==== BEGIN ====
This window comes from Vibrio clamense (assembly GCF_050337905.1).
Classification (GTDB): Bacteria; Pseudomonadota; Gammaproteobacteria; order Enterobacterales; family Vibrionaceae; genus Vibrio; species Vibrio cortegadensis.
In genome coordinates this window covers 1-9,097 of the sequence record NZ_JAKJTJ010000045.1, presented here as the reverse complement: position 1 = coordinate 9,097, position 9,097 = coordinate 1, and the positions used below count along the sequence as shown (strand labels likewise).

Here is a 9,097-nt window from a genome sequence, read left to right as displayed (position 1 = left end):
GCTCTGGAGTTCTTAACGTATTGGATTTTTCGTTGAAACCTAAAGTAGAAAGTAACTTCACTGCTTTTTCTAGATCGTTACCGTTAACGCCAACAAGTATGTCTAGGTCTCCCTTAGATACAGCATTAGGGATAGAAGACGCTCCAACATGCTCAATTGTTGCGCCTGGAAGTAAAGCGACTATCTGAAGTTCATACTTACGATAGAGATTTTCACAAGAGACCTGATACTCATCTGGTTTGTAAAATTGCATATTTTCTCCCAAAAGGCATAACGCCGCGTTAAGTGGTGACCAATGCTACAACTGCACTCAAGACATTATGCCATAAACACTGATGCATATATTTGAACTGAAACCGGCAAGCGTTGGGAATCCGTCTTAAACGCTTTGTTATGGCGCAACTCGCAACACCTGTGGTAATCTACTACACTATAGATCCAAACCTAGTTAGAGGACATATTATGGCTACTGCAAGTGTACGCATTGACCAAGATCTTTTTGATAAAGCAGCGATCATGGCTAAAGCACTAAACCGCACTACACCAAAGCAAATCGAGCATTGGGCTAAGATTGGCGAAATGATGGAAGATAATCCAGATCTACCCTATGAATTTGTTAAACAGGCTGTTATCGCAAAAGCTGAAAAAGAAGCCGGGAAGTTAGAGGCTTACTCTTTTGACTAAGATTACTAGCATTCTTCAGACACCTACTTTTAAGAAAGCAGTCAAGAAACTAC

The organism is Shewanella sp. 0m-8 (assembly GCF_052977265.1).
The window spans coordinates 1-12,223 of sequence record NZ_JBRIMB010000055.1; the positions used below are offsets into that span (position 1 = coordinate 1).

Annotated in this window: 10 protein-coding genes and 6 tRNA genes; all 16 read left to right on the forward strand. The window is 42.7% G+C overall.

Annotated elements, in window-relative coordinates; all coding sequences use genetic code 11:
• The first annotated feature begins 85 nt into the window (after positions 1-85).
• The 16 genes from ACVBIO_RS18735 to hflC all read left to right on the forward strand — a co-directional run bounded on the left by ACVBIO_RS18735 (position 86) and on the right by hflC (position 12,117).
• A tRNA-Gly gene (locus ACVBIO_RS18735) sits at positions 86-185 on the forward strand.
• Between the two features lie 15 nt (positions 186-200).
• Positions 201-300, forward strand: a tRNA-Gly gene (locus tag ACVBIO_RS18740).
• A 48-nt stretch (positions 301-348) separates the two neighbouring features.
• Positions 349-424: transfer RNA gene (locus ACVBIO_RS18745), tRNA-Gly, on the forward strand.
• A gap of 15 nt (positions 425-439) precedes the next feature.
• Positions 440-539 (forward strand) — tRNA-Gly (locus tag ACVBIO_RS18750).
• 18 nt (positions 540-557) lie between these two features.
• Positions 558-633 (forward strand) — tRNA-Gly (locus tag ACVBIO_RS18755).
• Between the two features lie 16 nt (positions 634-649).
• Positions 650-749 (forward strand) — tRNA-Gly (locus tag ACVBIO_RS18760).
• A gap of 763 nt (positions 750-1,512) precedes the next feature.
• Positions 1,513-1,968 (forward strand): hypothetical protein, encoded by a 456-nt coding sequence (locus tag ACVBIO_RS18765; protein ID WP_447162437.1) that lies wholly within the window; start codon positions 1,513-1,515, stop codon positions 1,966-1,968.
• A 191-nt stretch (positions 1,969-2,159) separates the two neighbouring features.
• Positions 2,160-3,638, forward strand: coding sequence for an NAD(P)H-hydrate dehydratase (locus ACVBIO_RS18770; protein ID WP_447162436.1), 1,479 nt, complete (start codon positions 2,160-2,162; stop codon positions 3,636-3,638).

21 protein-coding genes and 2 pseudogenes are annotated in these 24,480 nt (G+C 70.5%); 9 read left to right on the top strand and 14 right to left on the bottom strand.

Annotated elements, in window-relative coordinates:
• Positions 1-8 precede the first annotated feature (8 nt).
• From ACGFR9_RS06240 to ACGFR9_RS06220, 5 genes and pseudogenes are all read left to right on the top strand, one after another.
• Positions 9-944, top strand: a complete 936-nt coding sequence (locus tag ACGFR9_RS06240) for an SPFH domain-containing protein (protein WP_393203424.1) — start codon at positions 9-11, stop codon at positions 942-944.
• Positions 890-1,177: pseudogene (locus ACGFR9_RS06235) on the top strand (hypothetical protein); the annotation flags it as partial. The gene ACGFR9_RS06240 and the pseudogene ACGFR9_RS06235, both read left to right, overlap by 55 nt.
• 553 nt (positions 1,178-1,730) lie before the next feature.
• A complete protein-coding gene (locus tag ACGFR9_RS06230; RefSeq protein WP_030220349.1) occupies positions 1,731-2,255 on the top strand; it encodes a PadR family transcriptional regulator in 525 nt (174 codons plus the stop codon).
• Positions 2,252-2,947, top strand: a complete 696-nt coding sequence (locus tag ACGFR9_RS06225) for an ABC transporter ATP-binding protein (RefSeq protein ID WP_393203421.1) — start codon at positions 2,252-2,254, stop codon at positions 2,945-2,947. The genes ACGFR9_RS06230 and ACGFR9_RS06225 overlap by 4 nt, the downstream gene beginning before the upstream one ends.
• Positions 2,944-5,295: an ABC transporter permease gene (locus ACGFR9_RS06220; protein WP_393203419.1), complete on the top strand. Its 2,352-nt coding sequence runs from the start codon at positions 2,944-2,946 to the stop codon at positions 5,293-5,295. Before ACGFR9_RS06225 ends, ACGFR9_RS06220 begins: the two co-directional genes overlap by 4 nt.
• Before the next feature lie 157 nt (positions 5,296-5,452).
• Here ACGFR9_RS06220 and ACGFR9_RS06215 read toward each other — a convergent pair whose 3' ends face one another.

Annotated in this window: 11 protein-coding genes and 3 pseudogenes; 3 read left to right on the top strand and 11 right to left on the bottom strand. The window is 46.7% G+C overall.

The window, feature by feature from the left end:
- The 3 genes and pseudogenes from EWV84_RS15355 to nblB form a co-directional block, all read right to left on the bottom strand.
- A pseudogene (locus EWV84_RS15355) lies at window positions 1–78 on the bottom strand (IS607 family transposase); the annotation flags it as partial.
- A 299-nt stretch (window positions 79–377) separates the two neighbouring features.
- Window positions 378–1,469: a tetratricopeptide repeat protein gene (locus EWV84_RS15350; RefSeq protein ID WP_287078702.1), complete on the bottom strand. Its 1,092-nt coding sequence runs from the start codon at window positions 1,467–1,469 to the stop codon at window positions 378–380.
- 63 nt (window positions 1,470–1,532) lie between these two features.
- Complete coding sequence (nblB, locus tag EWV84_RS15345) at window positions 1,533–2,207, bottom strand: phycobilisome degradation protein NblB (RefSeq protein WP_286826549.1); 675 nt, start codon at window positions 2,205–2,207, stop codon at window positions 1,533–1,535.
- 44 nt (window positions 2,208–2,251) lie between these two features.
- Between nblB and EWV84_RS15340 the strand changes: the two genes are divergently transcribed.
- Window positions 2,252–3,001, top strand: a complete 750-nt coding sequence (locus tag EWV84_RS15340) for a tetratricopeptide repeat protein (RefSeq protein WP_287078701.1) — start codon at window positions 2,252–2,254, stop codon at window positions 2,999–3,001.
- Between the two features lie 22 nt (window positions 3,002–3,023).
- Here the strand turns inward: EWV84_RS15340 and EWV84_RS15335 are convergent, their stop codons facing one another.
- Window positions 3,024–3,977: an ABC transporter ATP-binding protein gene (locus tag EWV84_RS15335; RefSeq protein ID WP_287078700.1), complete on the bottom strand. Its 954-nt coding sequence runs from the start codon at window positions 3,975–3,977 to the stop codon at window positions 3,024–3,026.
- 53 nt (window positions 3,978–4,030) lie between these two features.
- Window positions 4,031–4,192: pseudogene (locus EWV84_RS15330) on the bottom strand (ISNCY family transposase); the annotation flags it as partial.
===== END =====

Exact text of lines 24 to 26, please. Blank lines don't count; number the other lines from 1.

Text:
• Positions 1,513-1,968 (forward strand): hypothetical protein, encoded by a 456-nt coding sequence (locus tag ACVBIO_RS18765; protein ID WP_447162437.1) that lies wholly within the window; start codon positions 1,513-1,515, stop codon positions 1,966-1,968.
• A 191-nt stretch (positions 1,969-2,159) separates the two neighbouring features.
• Positions 2,160-3,638, forward strand: coding sequence for an NAD(P)H-hydrate dehydratase (locus ACVBIO_RS18770; protein ID WP_447162436.1), 1,479 nt, complete (start codon positions 2,160-2,162; stop codon positions 3,636-3,638).